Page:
Leaside’s become a demolition derby

Saving old Leaside

The former Sunnybrook Plaza. Photo Geoff Kettel.
The former Sunnybrook Plaza. Photo Geoff Kettel.

Leaside has a growing collection of empty sites waiting for development. Demolish, then construct – right? Well, not necessarily. How about Lake Leaside between Vanderhoof and Wicksteed? And there’s the further demolition of adjacent buildings at Laird and Parkhurst, this winter. And now Sunnybrook Plaza, this spring. Let’s unpack this.

First, the rules. The City allows demolition of commercial buildings without a building permit in place for new construction – so that’s the Lake Leaside and Laird situation.   What about Sunnybrook Plaza?

Now let’s look at Sunnybrook Plaza (660 Eglinton Avenue East) as a prime example of the changes in the development landscape.

Sunnybrook Plaza

This update is based on information provided by Kelly Wilson, senior vice president, development, at a meeting with the Leaside Residents Association (Geoff Kettel and Doug Obright) on April 4, 2024. The LRA appreciates the extraordinary access to development chronology information afforded by Concert Properties.   

Sunnybrook Plaza was the first major development application to be proposed in anticipation of the coming of the Eglinton Crosstown LRT. Following mediation, the developer (RioCan), the City, and the then Leaside Property Owners Association (LPOA) reached a settlement agreement in December, 2016 for a two-tower project (11 and 16 storeys). In 2017, Concert Properties purchased a 50% interest in Sunnybrook Plaza and assumed the role of development and construction manager for the project. RioCan and Concert planned to build a mixed-use, purpose-built market rental project, and between 2017 and 2019 further developed the design, focusing on constructability, sustainability, durability, maximizing building efficiency, and functional suite designs.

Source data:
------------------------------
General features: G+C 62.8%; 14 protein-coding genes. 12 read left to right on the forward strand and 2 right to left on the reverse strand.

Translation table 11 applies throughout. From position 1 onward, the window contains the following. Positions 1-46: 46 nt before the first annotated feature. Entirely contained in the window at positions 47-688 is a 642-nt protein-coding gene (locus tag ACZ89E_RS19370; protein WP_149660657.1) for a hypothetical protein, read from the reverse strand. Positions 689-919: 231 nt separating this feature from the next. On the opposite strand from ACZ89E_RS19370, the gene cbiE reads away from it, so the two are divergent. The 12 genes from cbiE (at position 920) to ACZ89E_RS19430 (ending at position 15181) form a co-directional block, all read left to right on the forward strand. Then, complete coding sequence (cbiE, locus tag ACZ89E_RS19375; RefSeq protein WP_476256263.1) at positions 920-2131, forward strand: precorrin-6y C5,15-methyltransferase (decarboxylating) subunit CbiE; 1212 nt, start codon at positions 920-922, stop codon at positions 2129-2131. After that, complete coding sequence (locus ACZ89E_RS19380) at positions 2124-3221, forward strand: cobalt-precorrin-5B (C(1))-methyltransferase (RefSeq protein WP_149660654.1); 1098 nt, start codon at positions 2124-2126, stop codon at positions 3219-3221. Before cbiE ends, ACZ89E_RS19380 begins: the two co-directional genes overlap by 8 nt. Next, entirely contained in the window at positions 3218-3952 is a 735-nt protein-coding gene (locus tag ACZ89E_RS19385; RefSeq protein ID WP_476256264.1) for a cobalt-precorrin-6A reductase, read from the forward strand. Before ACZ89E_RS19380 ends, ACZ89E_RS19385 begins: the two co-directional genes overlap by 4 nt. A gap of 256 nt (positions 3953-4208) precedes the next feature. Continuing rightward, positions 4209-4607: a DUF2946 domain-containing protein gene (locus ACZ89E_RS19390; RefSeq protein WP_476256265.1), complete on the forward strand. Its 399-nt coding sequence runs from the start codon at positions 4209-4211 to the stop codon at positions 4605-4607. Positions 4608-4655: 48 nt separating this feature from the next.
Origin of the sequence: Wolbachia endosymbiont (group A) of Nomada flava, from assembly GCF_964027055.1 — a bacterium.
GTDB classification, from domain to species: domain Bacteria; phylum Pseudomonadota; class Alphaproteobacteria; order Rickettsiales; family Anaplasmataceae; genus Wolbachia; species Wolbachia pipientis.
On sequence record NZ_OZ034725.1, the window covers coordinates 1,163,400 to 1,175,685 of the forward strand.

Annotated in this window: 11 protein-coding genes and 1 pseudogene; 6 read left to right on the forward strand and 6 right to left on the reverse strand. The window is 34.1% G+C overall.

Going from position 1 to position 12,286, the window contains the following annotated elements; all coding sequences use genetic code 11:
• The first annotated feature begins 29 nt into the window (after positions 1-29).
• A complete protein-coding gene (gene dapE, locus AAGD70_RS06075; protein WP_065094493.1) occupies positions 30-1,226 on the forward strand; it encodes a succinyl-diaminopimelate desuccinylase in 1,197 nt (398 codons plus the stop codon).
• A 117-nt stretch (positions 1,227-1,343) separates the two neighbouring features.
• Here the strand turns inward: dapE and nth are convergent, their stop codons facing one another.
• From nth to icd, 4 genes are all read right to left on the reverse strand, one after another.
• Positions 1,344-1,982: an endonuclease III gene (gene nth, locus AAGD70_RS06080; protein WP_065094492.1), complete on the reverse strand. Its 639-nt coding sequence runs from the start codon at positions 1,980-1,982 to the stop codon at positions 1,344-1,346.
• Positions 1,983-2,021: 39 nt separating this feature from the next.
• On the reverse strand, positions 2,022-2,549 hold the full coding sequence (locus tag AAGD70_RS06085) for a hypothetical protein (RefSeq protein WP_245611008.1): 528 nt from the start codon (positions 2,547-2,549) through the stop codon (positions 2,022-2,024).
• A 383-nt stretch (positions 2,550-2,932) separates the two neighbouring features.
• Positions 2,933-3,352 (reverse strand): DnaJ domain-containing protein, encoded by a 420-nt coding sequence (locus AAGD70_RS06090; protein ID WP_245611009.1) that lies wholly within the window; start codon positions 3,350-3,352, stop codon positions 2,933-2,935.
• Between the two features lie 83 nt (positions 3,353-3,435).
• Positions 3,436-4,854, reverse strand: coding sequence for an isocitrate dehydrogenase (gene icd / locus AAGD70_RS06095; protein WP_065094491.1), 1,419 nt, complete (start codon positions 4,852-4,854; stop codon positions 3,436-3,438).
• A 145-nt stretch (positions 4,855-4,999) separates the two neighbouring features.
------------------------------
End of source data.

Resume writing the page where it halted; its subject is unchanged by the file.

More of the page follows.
In March, 2019 Sunnybrook Plaza tenants were given one year’s notice to vacate to allow demolition/construction to commence in 2020. However, in the spring of 2020 the Ontario government entered the pandemic lockdown. Tenants vacated the buildings as planned. Concert continued with its planning, receiving site plan approval in 2021. But the pandemic severely disrupted occupancy levels and rental rates, especially in new purpose-built rental buildings in Toronto. Concert and RioCan were forced to abandon plans to build purpose-built rental at Sunnybrook Plaza due to increased risk and poor financial viability. As a result, the residential buildings were significantly redesigned to meet condominium market rather than rental standards. Sales launch for the Sunnybrook Plaza condo was planned for the spring of 2023.  

What happened?

In 2023 and into 2024 the condominium market has seen severe disruption with interest rate hikes leading to slowing condo sales. Meanwhile costs have risen dramatically in construction materials, financing rate hikes and interest on purchaser deposits. As a result, the project launch was deemed to be not financially viable, and the condo sales campaign has been delayed indefinitely. 

Demolition of Sunnybrook Plaza buildings, to clean up the site, improve safety, and mitigate liability risks occurred this winter and spring. Concert salvaged and donated items deemed as having heritage value (specifically the clock tower and the Sunnybrook sign) to Leaside Heritage Preservation Society.

Changes in the market now lead the developer to believe that the project, as currently designed, may never be financially viable. To mitigate this possibility, they are now forced to explore the redesign and rezoning possibilities for the site.  

Stay tuned. There is sure to be more on this development site to come.

About Geoff Kettel 221 Articles
Geoff Kettel is a community connector and advocate for “making places better”. He is currently Co-President of the Leaside Residents Association, Co-Chair of the Federation of North Toronto Residents‘ Associations (FoNTRA), member of the Toronto Preservation Board and Past Chair of the North York Community Preservation Panel. He writes a monthly column on heritage and planning in Leaside Life.